It’s now been five years since The Curious Case of Benjamin Button was released. Maybe I’m alone, but it hasn’t felt like five years. That’s fitting for a movie that deals with the power, or curiosity, of time. Upon its 2008 release David Fincher‘s epic was a modest success. The pricey drama was a hit with audiences, but it wasn’t exactly a universally loved film. Some Fincher fans considered it one of his lesser works and, as they were ever so fond of calling it, “Forrest Gump 2.” If The Curious Case of Benjamin Button is one of his lesser works, which it is not, then this Fincher guy sure is talented. It is also no Forrest Gump 2, because Fincher’s film is far more thoughtful, moving and honest than Gump.
That’s not to say the movie isn’t without its problems. Eric Roth‘s script is often a tad on the nose — “you never know what’s coming for ya” and the hummingbird — but, more often than not, this F. Scott Fitzgerald adaptation is deceptively dark. The Curious Case of Benjamin Button is about living life to the fullest, but this is a movie where death is a constant reminder. Nothing lasts forever, not even New Orleans.
With that said, Fincher still shows his softer side, and that sincerity opens itself up to easy criticisms, both fair and unfair. What we can all agree on is it’s an extraordinary vision following an unextraordinary man. Benjamin’s a normal man dealing with even more normal problems, despite his disease, and that’s kind of the point.
Seeing Benjamin’s journey on the big screen was a sight to behold, but the movie grows more powerful on repeat viewings. In 20 years or so, time will serve Fincher’s flawed masterpiece well. There’s something to love in every scene of this film, but below are the six scenes that truly leave a mark.
A Story Within A Story
“A story within a story” is one of the many running ideas in The Curious Case of Benjamin Button. Everybody has their own story to tell. From Mr. Button (Jason Flemyng) to Queenie (Taraji P. Henson) to, yes, the man who was struck by lightning seven times, they all have their own large tales. The most effective one is Monsieur Gateau’s (Elias Koteas). It’s like a wonderful short film that snuck its way into Roth’s script. Structurally, is it needed? Not so much, but Mr. Gateau’s struggle with time is palpable throughout Benjamin’s journey. Their kindred spirits, both grappling with the reality of time.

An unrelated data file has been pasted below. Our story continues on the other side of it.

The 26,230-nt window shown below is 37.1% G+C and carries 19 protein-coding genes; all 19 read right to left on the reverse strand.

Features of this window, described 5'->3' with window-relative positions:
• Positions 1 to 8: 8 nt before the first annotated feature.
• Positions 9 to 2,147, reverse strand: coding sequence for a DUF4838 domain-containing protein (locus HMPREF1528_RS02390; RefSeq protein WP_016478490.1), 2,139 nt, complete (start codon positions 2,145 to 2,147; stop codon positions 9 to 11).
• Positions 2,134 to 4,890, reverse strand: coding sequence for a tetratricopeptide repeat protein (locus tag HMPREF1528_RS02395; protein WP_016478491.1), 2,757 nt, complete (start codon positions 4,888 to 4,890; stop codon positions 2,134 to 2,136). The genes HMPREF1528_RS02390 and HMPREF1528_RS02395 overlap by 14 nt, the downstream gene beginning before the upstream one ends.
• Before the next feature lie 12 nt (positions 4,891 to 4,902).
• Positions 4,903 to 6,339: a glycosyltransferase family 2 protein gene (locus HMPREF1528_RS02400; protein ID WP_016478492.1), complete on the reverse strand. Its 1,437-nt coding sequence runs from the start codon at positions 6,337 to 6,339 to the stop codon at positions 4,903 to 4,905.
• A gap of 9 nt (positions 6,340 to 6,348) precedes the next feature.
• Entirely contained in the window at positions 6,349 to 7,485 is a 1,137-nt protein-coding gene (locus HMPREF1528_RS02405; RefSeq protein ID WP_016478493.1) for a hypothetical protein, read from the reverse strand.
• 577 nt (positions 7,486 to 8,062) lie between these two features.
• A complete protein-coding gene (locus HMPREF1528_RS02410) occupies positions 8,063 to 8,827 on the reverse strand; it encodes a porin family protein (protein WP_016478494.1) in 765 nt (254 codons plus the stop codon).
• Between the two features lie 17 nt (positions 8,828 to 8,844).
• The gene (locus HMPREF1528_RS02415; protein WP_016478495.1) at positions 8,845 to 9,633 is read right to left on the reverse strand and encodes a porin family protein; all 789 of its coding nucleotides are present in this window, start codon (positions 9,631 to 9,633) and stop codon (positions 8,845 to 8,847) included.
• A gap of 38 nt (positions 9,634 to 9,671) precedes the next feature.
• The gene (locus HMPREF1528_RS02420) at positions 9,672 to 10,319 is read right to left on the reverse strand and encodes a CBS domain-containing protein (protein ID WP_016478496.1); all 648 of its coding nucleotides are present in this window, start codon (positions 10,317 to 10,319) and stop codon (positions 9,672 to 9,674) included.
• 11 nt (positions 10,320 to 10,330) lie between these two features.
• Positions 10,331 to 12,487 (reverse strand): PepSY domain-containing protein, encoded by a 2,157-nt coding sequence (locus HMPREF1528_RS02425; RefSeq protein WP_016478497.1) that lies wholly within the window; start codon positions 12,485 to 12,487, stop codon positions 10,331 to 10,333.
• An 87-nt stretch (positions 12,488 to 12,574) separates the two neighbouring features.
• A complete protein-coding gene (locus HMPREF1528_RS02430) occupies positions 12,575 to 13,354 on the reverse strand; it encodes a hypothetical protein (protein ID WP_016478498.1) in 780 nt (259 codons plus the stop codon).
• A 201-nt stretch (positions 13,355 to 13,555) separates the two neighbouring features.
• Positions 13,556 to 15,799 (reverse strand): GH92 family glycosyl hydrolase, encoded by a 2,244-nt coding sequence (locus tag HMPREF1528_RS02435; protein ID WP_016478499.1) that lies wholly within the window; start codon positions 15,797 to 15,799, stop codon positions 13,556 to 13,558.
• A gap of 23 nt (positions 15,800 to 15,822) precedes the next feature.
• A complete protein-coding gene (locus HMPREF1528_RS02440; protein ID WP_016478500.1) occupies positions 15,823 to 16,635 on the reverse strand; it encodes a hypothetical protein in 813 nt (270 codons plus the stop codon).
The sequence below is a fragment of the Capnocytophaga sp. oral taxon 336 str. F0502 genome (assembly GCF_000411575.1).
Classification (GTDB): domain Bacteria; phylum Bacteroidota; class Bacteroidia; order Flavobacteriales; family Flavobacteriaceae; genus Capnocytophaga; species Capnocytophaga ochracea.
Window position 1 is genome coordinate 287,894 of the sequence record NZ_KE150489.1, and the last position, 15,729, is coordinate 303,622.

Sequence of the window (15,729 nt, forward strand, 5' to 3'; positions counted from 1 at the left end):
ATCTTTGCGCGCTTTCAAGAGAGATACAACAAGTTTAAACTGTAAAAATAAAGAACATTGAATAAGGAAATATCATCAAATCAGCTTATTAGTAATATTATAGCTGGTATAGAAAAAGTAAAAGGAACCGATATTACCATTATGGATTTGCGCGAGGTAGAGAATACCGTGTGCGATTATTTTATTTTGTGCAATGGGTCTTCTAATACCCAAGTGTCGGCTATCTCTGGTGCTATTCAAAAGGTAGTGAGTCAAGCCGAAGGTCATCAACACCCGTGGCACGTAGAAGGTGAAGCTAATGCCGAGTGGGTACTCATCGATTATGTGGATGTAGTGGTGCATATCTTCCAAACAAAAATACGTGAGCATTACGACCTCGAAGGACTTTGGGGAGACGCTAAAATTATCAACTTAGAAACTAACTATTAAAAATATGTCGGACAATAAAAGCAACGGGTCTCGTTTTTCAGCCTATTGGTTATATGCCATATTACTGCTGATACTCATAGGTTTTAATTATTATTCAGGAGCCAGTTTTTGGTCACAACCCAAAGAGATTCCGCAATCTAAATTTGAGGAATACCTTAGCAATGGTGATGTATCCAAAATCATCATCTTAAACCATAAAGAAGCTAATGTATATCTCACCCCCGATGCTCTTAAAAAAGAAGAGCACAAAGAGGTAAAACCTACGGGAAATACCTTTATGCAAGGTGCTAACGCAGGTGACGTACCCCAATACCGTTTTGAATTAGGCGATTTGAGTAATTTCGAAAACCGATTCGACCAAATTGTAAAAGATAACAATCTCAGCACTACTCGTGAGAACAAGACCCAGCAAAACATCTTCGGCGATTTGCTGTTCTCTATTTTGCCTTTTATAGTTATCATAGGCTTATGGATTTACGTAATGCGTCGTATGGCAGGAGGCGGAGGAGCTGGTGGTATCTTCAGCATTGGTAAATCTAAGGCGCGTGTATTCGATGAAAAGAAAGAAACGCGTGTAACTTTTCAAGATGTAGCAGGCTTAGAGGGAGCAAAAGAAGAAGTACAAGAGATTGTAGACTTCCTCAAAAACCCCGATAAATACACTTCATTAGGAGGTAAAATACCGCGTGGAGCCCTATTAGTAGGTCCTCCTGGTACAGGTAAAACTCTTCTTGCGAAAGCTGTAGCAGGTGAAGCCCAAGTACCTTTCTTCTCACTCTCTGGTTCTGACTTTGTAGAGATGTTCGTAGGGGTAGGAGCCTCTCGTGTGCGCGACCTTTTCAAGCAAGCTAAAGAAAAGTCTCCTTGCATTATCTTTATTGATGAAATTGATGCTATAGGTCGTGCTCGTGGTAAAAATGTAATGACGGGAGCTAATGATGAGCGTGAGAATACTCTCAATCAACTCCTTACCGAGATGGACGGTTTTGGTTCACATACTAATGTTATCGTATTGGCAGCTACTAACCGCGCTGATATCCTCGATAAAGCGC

A Matter Of Time
One of Fincher’s most accomplished sequences. There have been movies whose sole focus has been on this idea — What if that alarm clock didn’t wake us up? What if we caught that last bus? — but none of them, not to my knowledge, have explored those questions more compellingly than Fincher does here. He only needs three minutes, not two hours, to express why every second and choice can count for something.
Dance The Night Away
This is an example of disappointment covered up by immense beauty. This sequence is so elegant, perfectly lit and staged, but it’s the farthest thing from a beautiful scene. When Daisy is in her 20s, she isn’t the girl Benjamin remembers or hoped she would become. She’s not only flawed, but a real jerk. Benjamin wants to “sweep her off her feet or something,” but at this point in her life she doesn’t want to be swept away by anyone. This scene of Daisy only wanting a one night stand with Benjamin is crushing, for both Benjamin and the audience.
This scene bugged me in the theater. What begins as a touching moment is interrupted by Benjamin’s narration. Captain Mike’s death is such an impactful scene that we know his last words will forever stay with Benjamin. Instead of showing Benjamin taking Captain Mike’s advice, Roth put huge exclamation points on this scene. With that said, I still tear up at Benjamin’s goodbye to his father. It’s manipulative filmmaking at its finest. Fincher is acutely aware of how to elicit an emotional response with the right framing and lighting, no matter how telegraphed the emotion is. His greatest piece of wizardry in this scene, though: Jason Flemyng.
Benjamin Button Takes India
The only scenes in the film David Fincher did not shoot. Fincher acquired the assistance of his good pal Tarsem Singh (The Fall) to handle his second unit. Employing Tarsem paid off, because the shots of Benjamin roaming India are stunning. He’s off on another adventure, but this time around he’s left behind something important: his daughter. There’s a sorrowfulness to Benjamin in these moments. We enjoy these incredible landscapes, but they only serve as a sad reminder for Benjamin of how far away he is from home.
Meeting in the Middle
When Brad Pitt is no longer playing an old man and there’s no more adventures out at sea, it would’ve been easy for The Curious Case of Benjamin Button to lose its sense of wonder. You have to actually care for these characters to invest in the last half of the film, and you do. Not only that, but this is when the film’s greatest drama comes into play. When Benjamin is told he’s going to be a father, he’s not overwhelmed with joy. It would’ve been the safe choice for Fincher, Roth, and Pitt to make, but they don’t lose sight of the tough decision Benjamin knows he’ll have to make. It’s a bittersweet scene, and bittersweet is the best way to describe the rest of Fincher’s film. Whenever there’s magic on screen, it’s all in service of a tragedy.